The main risk is through slow erosion, rather than a swift and decisive death. Officials and pundits alike tend to see the Western Balkans as the Union’s backyard, surrounded by EU territory, and economically and politically dependent on Brussels. Interdependence, however, is not destiny.

There is a widening gulf between the pro-EU rhetoric of the elites in power and the familiar routine of patronage, corruption and rent-seeking that shapes the politics of the region. A lack of pressure from Brussels only sends encouraging signals to those who have grown used to talking the European talk, but rarely walking the walk.

Such politicians also know that allies and business partners can be found beyond the EU. Tomislav Nikolic, Serbia’s newly elected president, chose Moscow rather than Brussels as the destination of his first trip abroad. Turkey’s recent economic progress underlines that EU membership is now not the only choice available.

To play a more effective role in the region the EU has to first change its narrative about the Western Balkans. Once it was all about security and conflict management; today, by contrast, the region’s problems mirror those of Europe as a whole.

The key to success is therefore to reclaim the role of the engine for growth and development, although of course much depends on whether and how the EU manages to deal with its own internal mess. Other things matter too, as the current economic crisis is potentially changing the shape of integration, with the Western Balkans risking being consigned to an outer circle in a future multi-layered Europe.

Some might see such an outcome as a blessing that lowers the costs of accession, but it could also be a curse: peripheral attachment to the EU could equally mean lack of meaningful political, economic and institutional modernisation in these countries. Enlargement has to continue being a process of gradual inclusion based on convergence criteria.

Lastly, the EU has to deploy more efficiently its scarcer resources in the next budgetary period and bolster growth in the Western Balkans through helping build export capacity, drawing in FDI and strengthening regional cooperation. Only then will the EU demonstrate in this vital region that Europeanisation remains the best bet for the future, for the region and for the EU itself.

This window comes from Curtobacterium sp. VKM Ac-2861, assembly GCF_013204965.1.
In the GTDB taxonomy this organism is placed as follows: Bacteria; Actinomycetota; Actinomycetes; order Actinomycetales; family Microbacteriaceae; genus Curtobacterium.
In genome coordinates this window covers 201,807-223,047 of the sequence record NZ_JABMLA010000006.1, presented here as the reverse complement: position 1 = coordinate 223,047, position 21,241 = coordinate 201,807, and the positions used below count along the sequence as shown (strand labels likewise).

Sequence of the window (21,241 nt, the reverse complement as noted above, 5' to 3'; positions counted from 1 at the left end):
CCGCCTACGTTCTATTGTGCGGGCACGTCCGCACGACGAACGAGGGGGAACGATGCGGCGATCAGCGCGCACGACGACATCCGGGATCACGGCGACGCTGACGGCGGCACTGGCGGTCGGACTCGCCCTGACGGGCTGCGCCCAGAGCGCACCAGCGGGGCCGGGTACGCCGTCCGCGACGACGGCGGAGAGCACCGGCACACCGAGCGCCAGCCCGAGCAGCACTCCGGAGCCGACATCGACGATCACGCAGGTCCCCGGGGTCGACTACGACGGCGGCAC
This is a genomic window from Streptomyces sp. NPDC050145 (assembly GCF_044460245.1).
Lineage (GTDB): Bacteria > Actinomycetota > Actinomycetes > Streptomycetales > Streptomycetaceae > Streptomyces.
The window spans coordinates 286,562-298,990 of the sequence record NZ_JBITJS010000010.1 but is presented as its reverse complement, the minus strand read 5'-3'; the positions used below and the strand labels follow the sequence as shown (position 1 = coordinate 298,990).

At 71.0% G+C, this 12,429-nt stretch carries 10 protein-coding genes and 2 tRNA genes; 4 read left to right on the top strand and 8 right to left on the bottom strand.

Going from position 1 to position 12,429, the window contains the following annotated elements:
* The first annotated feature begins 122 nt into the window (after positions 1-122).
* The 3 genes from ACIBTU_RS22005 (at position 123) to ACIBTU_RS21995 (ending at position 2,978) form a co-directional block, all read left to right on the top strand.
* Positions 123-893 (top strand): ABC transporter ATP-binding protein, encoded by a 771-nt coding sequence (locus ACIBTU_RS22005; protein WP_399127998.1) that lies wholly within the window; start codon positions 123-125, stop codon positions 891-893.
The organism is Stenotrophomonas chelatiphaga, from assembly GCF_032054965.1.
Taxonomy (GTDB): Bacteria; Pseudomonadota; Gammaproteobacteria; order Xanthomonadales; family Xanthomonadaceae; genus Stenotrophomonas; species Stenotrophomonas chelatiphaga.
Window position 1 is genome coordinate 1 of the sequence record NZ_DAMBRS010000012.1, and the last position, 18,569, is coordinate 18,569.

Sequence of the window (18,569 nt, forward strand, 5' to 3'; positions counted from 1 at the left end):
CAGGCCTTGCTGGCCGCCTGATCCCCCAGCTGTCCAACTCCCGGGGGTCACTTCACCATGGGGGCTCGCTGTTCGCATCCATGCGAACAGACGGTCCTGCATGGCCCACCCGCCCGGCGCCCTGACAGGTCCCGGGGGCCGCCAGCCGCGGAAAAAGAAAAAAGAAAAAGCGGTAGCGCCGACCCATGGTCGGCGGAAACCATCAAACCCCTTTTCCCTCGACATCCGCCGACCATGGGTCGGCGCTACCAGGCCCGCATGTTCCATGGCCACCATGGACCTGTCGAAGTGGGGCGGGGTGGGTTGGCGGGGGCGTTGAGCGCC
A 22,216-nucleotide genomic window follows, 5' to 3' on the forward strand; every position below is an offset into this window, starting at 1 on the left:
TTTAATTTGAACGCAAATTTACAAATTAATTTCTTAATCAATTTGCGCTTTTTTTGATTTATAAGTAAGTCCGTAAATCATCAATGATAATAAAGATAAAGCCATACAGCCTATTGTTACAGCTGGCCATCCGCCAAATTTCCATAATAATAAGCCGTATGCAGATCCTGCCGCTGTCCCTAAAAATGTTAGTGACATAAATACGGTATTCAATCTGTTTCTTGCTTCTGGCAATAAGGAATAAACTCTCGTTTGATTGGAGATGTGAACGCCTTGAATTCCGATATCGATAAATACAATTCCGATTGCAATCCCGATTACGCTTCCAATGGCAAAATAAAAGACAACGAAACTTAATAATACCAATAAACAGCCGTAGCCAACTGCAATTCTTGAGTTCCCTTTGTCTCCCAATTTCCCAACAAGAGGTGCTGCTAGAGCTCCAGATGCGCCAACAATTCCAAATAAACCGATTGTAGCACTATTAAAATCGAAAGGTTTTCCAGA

The writer is an analyst with the European Council on Foreign Relations.

Column / Brexit Briefing

Brexit plans missing in action

The Brexit referendum has created an almighty political and economic mess, with little sign of a British or EU plan to clean things up.

Opinion

Brexit seed was planted in 2004

The clause allowing a member state to leave the EU was introduced at a time of prosperity. EU leaders should not repeat the mistake and use the crisis to reinforce eurozone membership.

Stakeholders' Highlights

  1. Belgrade Security ForumMigration, Security and Solidarity within Global Disorder: Academic Event 2016
  2. GoogleHow Google Fights Piracy: Creating Value While Fighting Piracy
  3. EJC"My Visit to Israel" - Opinion by MEP Lopez Aguilar, Chair of the EP Working Group on Antisemitism
  4. World VisionChildren Migrating, Out of School and at Work as Hunger Deepens in Southern Africa
  5. European Healthy Lifestyle AllianceStand-Up (and Exercise) to Prevent Chronic Diseases
  6. Centre Maurits CoppietersLaunches a Real-time News Hub Specialised in EU Stakeholders
  7. Dialogue PlatformFethullah Gulen Calls for International Probe Into Turkey Coup Allegations
  8. GoogleEU-US Privacy Shield: Restoring Faith in Data Flows and Transatlantic Relations
  9. World VisionWorld Leaders & Youth Advocates Launch Partnership to End Violence Vs. Children
  10. Counter BalanceReport: Institutionalised Corruption in Romania's Third Largest Company
  11. Access NowEuropol Supports Encryption. We Can Relax Now… Right?
  12. GoogleLearn about Google's projects across Europe on Twitter @GoogleBrussels